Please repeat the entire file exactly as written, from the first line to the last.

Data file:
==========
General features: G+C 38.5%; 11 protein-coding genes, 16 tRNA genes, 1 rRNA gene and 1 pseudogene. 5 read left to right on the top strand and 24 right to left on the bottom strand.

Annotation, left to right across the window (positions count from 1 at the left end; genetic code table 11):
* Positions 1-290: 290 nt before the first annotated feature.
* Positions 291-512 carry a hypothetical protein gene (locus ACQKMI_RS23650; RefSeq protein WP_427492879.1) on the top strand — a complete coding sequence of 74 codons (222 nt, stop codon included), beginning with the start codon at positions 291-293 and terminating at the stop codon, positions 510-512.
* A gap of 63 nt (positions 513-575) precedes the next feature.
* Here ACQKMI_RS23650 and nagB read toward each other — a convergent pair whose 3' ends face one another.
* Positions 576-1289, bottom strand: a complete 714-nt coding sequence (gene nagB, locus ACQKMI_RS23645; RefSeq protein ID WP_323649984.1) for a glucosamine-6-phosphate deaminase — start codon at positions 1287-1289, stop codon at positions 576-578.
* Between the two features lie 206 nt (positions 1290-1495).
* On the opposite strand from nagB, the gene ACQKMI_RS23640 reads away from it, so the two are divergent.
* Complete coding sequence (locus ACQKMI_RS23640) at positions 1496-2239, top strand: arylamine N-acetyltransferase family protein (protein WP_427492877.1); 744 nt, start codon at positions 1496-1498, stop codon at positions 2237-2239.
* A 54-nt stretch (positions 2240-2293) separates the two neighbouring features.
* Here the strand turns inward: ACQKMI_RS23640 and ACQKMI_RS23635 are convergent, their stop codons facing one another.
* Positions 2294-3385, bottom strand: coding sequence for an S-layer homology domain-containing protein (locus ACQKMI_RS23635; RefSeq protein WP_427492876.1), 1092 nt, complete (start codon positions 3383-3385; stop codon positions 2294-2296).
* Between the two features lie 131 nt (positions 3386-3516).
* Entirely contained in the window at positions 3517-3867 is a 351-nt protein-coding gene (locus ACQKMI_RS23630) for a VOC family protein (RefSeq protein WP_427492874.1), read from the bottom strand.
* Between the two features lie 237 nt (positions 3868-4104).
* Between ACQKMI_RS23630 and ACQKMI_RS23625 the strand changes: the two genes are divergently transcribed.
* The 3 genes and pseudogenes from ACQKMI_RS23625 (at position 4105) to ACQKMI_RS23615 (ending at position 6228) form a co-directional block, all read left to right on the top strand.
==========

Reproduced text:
General features: G+C 38.5%; 11 protein-coding genes, 16 tRNA genes, 1 rRNA gene and 1 pseudogene. 5 read left to right on the top strand and 24 right to left on the bottom strand.

Annotation, left to right across the window (positions count from 1 at the left end; genetic code table 11):
* Positions 1-290: 290 nt before the first annotated feature.
* Positions 291-512 carry a hypothetical protein gene (locus ACQKMI_RS23650; RefSeq protein WP_427492879.1) on the top strand — a complete coding sequence of 74 codons (222 nt, stop codon included), beginning with the start codon at positions 291-293 and terminating at the stop codon, positions 510-512.
* A gap of 63 nt (positions 513-575) precedes the next feature.
* Here ACQKMI_RS23650 and nagB read toward each other — a convergent pair whose 3' ends face one another.
* Positions 576-1289, bottom strand: a complete 714-nt coding sequence (gene nagB, locus ACQKMI_RS23645; RefSeq protein ID WP_323649984.1) for a glucosamine-6-phosphate deaminase — start codon at positions 1287-1289, stop codon at positions 576-578.
* Between the two features lie 206 nt (positions 1290-1495).
* On the opposite strand from nagB, the gene ACQKMI_RS23640 reads away from it, so the two are divergent.
* Complete coding sequence (locus ACQKMI_RS23640) at positions 1496-2239, top strand: arylamine N-acetyltransferase family protein (protein WP_427492877.1); 744 nt, start codon at positions 1496-1498, stop codon at positions 2237-2239.
* A 54-nt stretch (positions 2240-2293) separates the two neighbouring features.
* Here the strand turns inward: ACQKMI_RS23640 and ACQKMI_RS23635 are convergent, their stop codons facing one another.
* Positions 2294-3385, bottom strand: coding sequence for an S-layer homology domain-containing protein (locus ACQKMI_RS23635; RefSeq protein WP_427492876.1), 1092 nt, complete (start codon positions 3383-3385; stop codon positions 2294-2296).
* Between the two features lie 131 nt (positions 3386-3516).
* Entirely contained in the window at positions 3517-3867 is a 351-nt protein-coding gene (locus ACQKMI_RS23630) for a VOC family protein (RefSeq protein WP_427492874.1), read from the bottom strand.
* Between the two features lie 237 nt (positions 3868-4104).
* Between ACQKMI_RS23630 and ACQKMI_RS23625 the strand changes: the two genes are divergently transcribed.
* The 3 genes and pseudogenes from ACQKMI_RS23625 (at position 4105) to ACQKMI_RS23615 (ending at position 6228) form a co-directional block, all read left to right on the top strand.